English farmers count the cost of changes to the subsidy scheme

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The phasing out of EU farm subsidies that helped create Europe’s once infamous ‘butter mountains’ and ‘milk lakes’ is one of Brexit’s less controversial opportunities, but the dairy farmer in Somerset Tom Kimber is now counting the costs of that decision in cold hard cash.

Kimber received £30,000 last year in European-style direct grants for his 450-acre farm in the South West of England, but from this year that sum – which is around a third of his profit annual – will start to decrease by around £6,000 a year. year, until it reaches zero by 2027 following Boris Johnson’s decision to end subsidies based solely on farm size.

In the South West of England alone, a new report by the Countryside and Community Research Institute, a rural research centre, calculated that the wider region – comprising Devon, Dorset, Cornwall and Somerset – would lose £883million in direct subsidies by the end of 2027 .

The Tories pledged in their 2019 election manifesto to maintain the £2.4billion annual budget of subsidies for England’s agricultural sector until 2024-25, promising to redirect direct subsidies to new management schemes Environmental Lands (Elms). Scotland, Wales and Northern Ireland have separate schemes.

Ministers say these will bring far greater benefits to the rural economy than the old system of direct subsidies, which led to the richest 10% of farmers taking half of the available money.

“Our plan for agriculture is the right thing to do,” said Agriculture Minister Victoria Prentis. “We’re spending the same amount of money, but it’s reallocated so that it actually supports our farmers for the work they do.”

However, Chris Short, co-author of the CIRB report, said farmers and rural businesses still face deep uncertainty about how the money would be reallocated to Elms and other initiatives, especially during the transition years.

“The concern is that by 2024 – when the new programs are available and the manifesto commitment to maintaining the existing budget ends – you are going to see declining funds as farmers struggle to adopt the programs,” he added.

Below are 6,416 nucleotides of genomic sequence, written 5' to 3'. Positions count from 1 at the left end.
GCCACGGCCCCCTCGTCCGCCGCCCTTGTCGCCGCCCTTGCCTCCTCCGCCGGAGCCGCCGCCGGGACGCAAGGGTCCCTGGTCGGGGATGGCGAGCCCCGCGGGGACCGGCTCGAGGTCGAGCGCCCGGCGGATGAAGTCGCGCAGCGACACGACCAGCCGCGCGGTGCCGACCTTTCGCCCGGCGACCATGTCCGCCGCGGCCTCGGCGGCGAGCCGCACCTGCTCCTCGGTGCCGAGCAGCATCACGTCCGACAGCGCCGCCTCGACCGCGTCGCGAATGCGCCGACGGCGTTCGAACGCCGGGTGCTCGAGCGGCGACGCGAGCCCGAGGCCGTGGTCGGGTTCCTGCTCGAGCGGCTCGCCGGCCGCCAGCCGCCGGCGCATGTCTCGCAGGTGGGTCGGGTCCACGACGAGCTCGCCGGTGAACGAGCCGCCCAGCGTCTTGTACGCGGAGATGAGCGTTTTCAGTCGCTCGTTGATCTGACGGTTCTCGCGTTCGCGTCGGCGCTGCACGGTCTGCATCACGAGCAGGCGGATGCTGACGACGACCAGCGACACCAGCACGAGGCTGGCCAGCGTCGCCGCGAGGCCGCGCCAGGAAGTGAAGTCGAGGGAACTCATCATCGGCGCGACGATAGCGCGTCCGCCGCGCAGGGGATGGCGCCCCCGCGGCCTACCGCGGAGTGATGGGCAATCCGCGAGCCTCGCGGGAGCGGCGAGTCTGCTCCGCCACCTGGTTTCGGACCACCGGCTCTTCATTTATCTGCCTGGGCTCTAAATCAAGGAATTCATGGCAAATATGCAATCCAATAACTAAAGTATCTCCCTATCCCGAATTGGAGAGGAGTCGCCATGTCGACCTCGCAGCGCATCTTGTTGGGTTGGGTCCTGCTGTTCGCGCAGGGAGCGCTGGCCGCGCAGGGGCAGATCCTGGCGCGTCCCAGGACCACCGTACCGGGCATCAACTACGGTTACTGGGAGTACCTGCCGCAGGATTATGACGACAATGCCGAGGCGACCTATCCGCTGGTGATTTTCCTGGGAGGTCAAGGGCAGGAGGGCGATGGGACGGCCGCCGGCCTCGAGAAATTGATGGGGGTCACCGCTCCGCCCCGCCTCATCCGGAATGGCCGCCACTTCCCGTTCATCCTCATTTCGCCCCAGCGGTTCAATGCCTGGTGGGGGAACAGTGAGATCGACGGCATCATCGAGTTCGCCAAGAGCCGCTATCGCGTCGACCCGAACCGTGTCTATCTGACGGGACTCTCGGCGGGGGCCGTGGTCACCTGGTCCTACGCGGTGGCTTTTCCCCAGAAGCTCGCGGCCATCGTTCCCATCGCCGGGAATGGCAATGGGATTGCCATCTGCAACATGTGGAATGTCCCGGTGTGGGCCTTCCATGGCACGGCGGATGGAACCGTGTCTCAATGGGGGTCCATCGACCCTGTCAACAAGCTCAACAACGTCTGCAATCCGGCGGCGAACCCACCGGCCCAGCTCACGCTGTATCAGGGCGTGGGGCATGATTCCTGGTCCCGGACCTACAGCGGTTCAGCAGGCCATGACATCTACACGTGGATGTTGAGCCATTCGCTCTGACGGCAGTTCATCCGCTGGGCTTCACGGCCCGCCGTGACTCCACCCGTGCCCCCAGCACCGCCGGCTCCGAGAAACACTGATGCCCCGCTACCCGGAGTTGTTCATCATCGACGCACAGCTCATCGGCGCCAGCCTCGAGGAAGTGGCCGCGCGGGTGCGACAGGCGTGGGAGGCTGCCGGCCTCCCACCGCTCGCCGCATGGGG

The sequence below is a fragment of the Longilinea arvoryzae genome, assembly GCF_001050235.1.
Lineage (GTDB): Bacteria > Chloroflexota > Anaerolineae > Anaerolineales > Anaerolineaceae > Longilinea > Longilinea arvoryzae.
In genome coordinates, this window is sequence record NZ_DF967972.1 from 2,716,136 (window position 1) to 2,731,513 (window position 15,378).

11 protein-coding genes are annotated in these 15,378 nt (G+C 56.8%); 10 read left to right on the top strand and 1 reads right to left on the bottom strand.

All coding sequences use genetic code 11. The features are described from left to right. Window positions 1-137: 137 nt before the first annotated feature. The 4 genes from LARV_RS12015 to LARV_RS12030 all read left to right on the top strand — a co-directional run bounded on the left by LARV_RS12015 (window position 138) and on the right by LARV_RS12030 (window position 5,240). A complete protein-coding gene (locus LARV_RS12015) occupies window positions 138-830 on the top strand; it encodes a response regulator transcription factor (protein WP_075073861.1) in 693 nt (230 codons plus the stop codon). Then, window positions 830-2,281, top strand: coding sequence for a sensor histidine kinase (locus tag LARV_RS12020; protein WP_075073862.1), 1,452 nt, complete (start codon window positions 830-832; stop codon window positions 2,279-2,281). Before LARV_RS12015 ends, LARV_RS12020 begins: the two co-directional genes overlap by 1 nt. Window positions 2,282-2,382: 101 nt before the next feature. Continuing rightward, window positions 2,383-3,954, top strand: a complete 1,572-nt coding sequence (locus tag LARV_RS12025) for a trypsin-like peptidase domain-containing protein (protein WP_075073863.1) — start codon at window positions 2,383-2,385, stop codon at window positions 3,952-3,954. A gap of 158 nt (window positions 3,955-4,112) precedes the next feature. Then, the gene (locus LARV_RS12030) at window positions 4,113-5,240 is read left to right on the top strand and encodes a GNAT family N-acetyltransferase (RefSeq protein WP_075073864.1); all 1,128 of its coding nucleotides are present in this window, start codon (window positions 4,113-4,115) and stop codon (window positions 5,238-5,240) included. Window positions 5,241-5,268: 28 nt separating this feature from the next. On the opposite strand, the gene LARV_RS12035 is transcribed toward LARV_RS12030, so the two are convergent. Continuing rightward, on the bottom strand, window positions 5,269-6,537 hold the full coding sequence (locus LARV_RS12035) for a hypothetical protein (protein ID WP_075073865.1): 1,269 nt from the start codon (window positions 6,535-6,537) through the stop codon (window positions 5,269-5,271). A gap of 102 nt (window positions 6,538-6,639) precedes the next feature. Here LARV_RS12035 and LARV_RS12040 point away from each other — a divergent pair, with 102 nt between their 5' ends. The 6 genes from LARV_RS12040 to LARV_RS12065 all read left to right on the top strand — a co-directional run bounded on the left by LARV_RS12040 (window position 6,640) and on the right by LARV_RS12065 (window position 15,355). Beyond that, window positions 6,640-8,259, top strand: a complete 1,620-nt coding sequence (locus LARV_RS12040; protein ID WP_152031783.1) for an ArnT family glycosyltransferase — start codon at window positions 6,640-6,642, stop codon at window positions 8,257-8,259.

In the meantime, farmers can use a calculator on a Department of Agriculture website that allows them to see how quickly their payments will decline, with larger farms experiencing faster drops.

Farmers like Kimber are therefore taking their own steps to fill the cash gap.

“We’re already putting plans in place to try and generate more revenue,” Kimber said. These include raising more Christmas turkeys for sale at the family farm store near the town of Wincanton and raising more replacement cows than in previous years so surplus animals can be sold.

Farmers are taking steps to generate additional income, such as raising more Christmas turkeys to sell © Food and Drink Photos/Alamy

The removal of direct subsidies to farmers will not only directly affect many of the UK’s 200,000 farms, but also all the diverse businesses – from veterinary practices and food dealers to solicitors and tractor dealers – who depend on farmers’ income.

“When an agricultural business stops trading, more than the business is lost because there is a wider impact, like ripples in the water when a stone hits, on the rural economy,” the report said. CCRI.

But Kimber, who voted for Brexit and doesn’t regret her decision even though it turned out “not quite as rosy as we were led to believe”, isn’t despairing. He thinks that while the removal of subsidies may push some farmers into early retirement, most will adapt.